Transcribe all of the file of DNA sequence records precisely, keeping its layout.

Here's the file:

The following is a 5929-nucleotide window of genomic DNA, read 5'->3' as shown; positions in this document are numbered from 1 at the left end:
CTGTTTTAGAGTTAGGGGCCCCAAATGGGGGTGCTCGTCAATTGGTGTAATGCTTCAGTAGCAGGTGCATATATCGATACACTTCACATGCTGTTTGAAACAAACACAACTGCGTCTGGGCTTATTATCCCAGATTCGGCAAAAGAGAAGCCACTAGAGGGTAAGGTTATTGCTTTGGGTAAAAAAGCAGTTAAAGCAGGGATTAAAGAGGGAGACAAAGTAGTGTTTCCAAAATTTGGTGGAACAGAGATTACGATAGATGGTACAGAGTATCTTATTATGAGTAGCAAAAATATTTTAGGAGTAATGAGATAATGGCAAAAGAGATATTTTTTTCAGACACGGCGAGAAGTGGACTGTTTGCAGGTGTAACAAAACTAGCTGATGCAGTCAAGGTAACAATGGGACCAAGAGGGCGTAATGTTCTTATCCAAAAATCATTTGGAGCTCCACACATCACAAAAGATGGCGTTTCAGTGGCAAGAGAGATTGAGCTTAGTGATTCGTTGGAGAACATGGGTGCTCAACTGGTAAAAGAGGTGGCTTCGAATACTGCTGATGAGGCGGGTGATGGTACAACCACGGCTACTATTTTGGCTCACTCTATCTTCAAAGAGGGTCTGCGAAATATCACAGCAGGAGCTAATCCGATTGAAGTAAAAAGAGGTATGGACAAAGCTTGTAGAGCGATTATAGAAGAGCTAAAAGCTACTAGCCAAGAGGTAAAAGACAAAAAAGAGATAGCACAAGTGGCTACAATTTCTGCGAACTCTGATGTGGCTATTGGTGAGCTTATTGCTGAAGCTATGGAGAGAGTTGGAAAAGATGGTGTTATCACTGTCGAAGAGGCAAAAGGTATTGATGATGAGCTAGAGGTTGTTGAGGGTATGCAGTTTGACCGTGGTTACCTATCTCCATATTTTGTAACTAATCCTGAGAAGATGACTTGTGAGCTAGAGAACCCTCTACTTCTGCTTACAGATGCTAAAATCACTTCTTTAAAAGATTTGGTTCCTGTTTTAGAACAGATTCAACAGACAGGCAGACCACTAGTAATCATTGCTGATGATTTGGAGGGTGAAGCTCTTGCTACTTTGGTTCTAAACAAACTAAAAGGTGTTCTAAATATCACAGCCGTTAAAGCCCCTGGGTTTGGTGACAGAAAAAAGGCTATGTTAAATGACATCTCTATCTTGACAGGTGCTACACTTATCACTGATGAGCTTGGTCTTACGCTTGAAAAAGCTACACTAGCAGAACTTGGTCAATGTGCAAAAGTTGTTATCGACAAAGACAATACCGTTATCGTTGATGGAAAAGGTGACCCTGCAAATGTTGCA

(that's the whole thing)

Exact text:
The following is a 5929-nucleotide window of genomic DNA, read 5'->3' as shown; positions in this document are numbered from 1 at the left end:
CTGTTTTAGAGTTAGGGGCCCCAAATGGGGGTGCTCGTCAATTGGTGTAATGCTTCAGTAGCAGGTGCATATATCGATACACTTCACATGCTGTTTGAAACAAACACAACTGCGTCTGGGCTTATTATCCCAGATTCGGCAAAAGAGAAGCCACTAGAGGGTAAGGTTATTGCTTTGGGTAAAAAAGCAGTTAAAGCAGGGATTAAAGAGGGAGACAAAGTAGTGTTTCCAAAATTTGGTGGAACAGAGATTACGATAGATGGTACAGAGTATCTTATTATGAGTAGCAAAAATATTTTAGGAGTAATGAGATAATGGCAAAAGAGATATTTTTTTCAGACACGGCGAGAAGTGGACTGTTTGCAGGTGTAACAAAACTAGCTGATGCAGTCAAGGTAACAATGGGACCAAGAGGGCGTAATGTTCTTATCCAAAAATCATTTGGAGCTCCACACATCACAAAAGATGGCGTTTCAGTGGCAAGAGAGATTGAGCTTAGTGATTCGTTGGAGAACATGGGTGCTCAACTGGTAAAAGAGGTGGCTTCGAATACTGCTGATGAGGCGGGTGATGGTACAACCACGGCTACTATTTTGGCTCACTCTATCTTCAAAGAGGGTCTGCGAAATATCACAGCAGGAGCTAATCCGATTGAAGTAAAAAGAGGTATGGACAAAGCTTGTAGAGCGATTATAGAAGAGCTAAAAGCTACTAGCCAAGAGGTAAAAGACAAAAAAGAGATAGCACAAGTGGCTACAATTTCTGCGAACTCTGATGTGGCTATTGGTGAGCTTATTGCTGAAGCTATGGAGAGAGTTGGAAAAGATGGTGTTATCACTGTCGAAGAGGCAAAAGGTATTGATGATGAGCTAGAGGTTGTTGAGGGTATGCAGTTTGACCGTGGTTACCTATCTCCATATTTTGTAACTAATCCTGAGAAGATGACTTGTGAGCTAGAGAACCCTCTACTTCTGCTTACAGATGCTAAAATCACTTCTTTAAAAGATTTGGTTCCTGTTTTAGAACAGATTCAACAGACAGGCAGACCACTAGTAATCATTGCTGATGATTTGGAGGGTGAAGCTCTTGCTACTTTGGTTCTAAACAAACTAAAAGGTGTTCTAAATATCACAGCCGTTAAAGCCCCTGGGTTTGGTGACAGAAAAAAGGCTATGTTAAATGACATCTCTATCTTGACAGGTGCTACACTTATCACTGATGAGCTTGGTCTTACGCTTGAAAAAGCTACACTAGCAGAACTTGGTCAATGTGCAAAAGTTGTTATCGACAAAGACAATACCGTTATCGTTGATGGAAAAGGTGACCCTGCAAATGTTGCA